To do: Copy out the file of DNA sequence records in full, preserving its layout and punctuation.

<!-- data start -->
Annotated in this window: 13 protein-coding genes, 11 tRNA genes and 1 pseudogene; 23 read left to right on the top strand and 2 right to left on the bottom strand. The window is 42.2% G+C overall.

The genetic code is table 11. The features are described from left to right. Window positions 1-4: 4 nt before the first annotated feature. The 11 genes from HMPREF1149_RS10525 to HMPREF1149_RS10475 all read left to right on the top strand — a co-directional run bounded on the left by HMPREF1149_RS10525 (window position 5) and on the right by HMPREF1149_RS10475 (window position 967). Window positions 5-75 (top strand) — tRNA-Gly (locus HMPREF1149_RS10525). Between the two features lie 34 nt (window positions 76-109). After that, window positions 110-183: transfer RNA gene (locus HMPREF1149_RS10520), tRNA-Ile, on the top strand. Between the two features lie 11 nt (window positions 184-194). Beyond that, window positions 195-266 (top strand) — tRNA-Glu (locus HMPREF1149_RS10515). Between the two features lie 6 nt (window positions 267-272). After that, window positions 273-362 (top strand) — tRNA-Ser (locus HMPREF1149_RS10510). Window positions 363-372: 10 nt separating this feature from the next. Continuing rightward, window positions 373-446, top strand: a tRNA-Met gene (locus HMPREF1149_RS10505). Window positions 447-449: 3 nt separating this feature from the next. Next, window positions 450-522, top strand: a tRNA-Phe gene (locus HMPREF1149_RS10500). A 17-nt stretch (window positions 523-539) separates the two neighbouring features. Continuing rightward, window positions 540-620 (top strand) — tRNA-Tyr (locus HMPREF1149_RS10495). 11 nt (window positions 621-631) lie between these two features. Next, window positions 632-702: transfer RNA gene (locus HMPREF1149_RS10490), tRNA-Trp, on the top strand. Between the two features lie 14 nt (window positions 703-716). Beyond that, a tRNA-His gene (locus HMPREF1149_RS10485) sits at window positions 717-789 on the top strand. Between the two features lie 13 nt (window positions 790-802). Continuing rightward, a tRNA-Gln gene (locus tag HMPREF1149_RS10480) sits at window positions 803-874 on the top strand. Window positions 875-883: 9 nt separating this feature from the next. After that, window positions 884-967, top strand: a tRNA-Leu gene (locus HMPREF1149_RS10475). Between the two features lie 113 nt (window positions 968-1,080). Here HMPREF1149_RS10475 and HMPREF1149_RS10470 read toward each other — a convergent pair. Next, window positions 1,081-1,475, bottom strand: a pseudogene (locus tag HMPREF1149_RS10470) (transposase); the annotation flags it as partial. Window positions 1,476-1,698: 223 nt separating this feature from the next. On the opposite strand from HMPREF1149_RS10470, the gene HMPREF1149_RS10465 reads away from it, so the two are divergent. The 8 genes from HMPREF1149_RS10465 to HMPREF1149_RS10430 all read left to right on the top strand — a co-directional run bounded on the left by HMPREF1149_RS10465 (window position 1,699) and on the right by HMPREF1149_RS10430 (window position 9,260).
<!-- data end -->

Annotated in this window: 13 protein-coding genes, 11 tRNA genes and 1 pseudogene; 23 read left to right on the top strand and 2 right to left on the bottom strand. The window is 42.2% G+C overall.

The genetic code is table 11. The features are described from left to right. Window positions 1-4: 4 nt before the first annotated feature. The 11 genes from HMPREF1149_RS10525 to HMPREF1149_RS10475 all read left to right on the top strand — a co-directional run bounded on the left by HMPREF1149_RS10525 (window position 5) and on the right by HMPREF1149_RS10475 (window position 967). Window positions 5-75 (top strand) — tRNA-Gly (locus HMPREF1149_RS10525). Between the two features lie 34 nt (window positions 76-109). After that, window positions 110-183: transfer RNA gene (locus HMPREF1149_RS10520), tRNA-Ile, on the top strand. Between the two features lie 11 nt (window positions 184-194). Beyond that, window positions 195-266 (top strand) — tRNA-Glu (locus HMPREF1149_RS10515). Between the two features lie 6 nt (window positions 267-272). After that, window positions 273-362 (top strand) — tRNA-Ser (locus HMPREF1149_RS10510). Window positions 363-372: 10 nt separating this feature from the next. Continuing rightward, window positions 373-446, top strand: a tRNA-Met gene (locus HMPREF1149_RS10505). Window positions 447-449: 3 nt separating this feature from the next. Next, window positions 450-522, top strand: a tRNA-Phe gene (locus HMPREF1149_RS10500). A 17-nt stretch (window positions 523-539) separates the two neighbouring features. Continuing rightward, window positions 540-620 (top strand) — tRNA-Tyr (locus HMPREF1149_RS10495). 11 nt (window positions 621-631) lie between these two features. Next, window positions 632-702: transfer RNA gene (locus HMPREF1149_RS10490), tRNA-Trp, on the top strand. Between the two features lie 14 nt (window positions 703-716). Beyond that, a tRNA-His gene (locus HMPREF1149_RS10485) sits at window positions 717-789 on the top strand. Between the two features lie 13 nt (window positions 790-802). Continuing rightward, a tRNA-Gln gene (locus tag HMPREF1149_RS10480) sits at window positions 803-874 on the top strand. Window positions 875-883: 9 nt separating this feature from the next. After that, window positions 884-967, top strand: a tRNA-Leu gene (locus HMPREF1149_RS10475). Between the two features lie 113 nt (window positions 968-1,080). Here HMPREF1149_RS10475 and HMPREF1149_RS10470 read toward each other — a convergent pair. Next, window positions 1,081-1,475, bottom strand: a pseudogene (locus tag HMPREF1149_RS10470) (transposase); the annotation flags it as partial. Window positions 1,476-1,698: 223 nt separating this feature from the next. On the opposite strand from HMPREF1149_RS10470, the gene HMPREF1149_RS10465 reads away from it, so the two are divergent. The 8 genes from HMPREF1149_RS10465 to HMPREF1149_RS10430 all read left to right on the top strand — a co-directional run bounded on the left by HMPREF1149_RS10465 (window position 1,699) and on the right by HMPREF1149_RS10430 (window position 9,260).